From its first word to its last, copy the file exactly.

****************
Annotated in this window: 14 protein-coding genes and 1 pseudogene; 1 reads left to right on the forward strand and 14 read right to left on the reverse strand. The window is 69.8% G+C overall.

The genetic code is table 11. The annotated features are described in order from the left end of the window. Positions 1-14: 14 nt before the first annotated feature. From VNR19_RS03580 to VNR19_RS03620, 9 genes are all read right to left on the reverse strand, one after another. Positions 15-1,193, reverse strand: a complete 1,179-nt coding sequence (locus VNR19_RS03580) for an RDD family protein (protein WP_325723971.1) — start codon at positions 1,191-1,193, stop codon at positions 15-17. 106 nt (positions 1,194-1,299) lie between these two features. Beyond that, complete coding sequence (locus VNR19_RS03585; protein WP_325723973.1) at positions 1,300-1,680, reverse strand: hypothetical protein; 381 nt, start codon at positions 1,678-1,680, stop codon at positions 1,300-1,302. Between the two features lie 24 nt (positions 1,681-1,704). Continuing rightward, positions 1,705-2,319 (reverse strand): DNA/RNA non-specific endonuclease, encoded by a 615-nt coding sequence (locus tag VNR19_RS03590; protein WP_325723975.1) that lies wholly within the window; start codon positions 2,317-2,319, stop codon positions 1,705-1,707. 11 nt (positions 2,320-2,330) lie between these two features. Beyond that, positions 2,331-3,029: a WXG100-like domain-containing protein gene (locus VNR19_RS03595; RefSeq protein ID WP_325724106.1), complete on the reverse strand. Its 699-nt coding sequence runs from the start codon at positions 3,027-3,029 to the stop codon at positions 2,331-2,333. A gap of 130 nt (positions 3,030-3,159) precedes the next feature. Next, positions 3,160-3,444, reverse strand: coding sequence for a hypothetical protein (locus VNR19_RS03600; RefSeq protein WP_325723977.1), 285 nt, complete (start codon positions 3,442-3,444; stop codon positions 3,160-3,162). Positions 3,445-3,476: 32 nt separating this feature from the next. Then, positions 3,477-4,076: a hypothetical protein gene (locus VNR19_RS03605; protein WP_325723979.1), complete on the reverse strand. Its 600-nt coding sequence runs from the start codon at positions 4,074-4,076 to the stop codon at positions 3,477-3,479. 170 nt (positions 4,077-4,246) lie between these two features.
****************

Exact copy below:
Annotated in this window: 14 protein-coding genes and 1 pseudogene; 1 reads left to right on the forward strand and 14 read right to left on the reverse strand. The window is 69.8% G+C overall.

The genetic code is table 11. The annotated features are described in order from the left end of the window. Positions 1-14: 14 nt before the first annotated feature. From VNR19_RS03580 to VNR19_RS03620, 9 genes are all read right to left on the reverse strand, one after another. Positions 15-1,193, reverse strand: a complete 1,179-nt coding sequence (locus VNR19_RS03580) for an RDD family protein (protein WP_325723971.1) — start codon at positions 1,191-1,193, stop codon at positions 15-17. 106 nt (positions 1,194-1,299) lie between these two features. Beyond that, complete coding sequence (locus VNR19_RS03585; protein WP_325723973.1) at positions 1,300-1,680, reverse strand: hypothetical protein; 381 nt, start codon at positions 1,678-1,680, stop codon at positions 1,300-1,302. Between the two features lie 24 nt (positions 1,681-1,704). Continuing rightward, positions 1,705-2,319 (reverse strand): DNA/RNA non-specific endonuclease, encoded by a 615-nt coding sequence (locus tag VNR19_RS03590; protein WP_325723975.1) that lies wholly within the window; start codon positions 2,317-2,319, stop codon positions 1,705-1,707. 11 nt (positions 2,320-2,330) lie between these two features. Beyond that, positions 2,331-3,029: a WXG100-like domain-containing protein gene (locus VNR19_RS03595; RefSeq protein ID WP_325724106.1), complete on the reverse strand. Its 699-nt coding sequence runs from the start codon at positions 3,027-3,029 to the stop codon at positions 2,331-2,333. A gap of 130 nt (positions 3,030-3,159) precedes the next feature. Next, positions 3,160-3,444, reverse strand: coding sequence for a hypothetical protein (locus VNR19_RS03600; RefSeq protein WP_325723977.1), 285 nt, complete (start codon positions 3,442-3,444; stop codon positions 3,160-3,162). Positions 3,445-3,476: 32 nt separating this feature from the next. Then, positions 3,477-4,076: a hypothetical protein gene (locus VNR19_RS03605; protein WP_325723979.1), complete on the reverse strand. Its 600-nt coding sequence runs from the start codon at positions 4,074-4,076 to the stop codon at positions 3,477-3,479. 170 nt (positions 4,077-4,246) lie between these two features.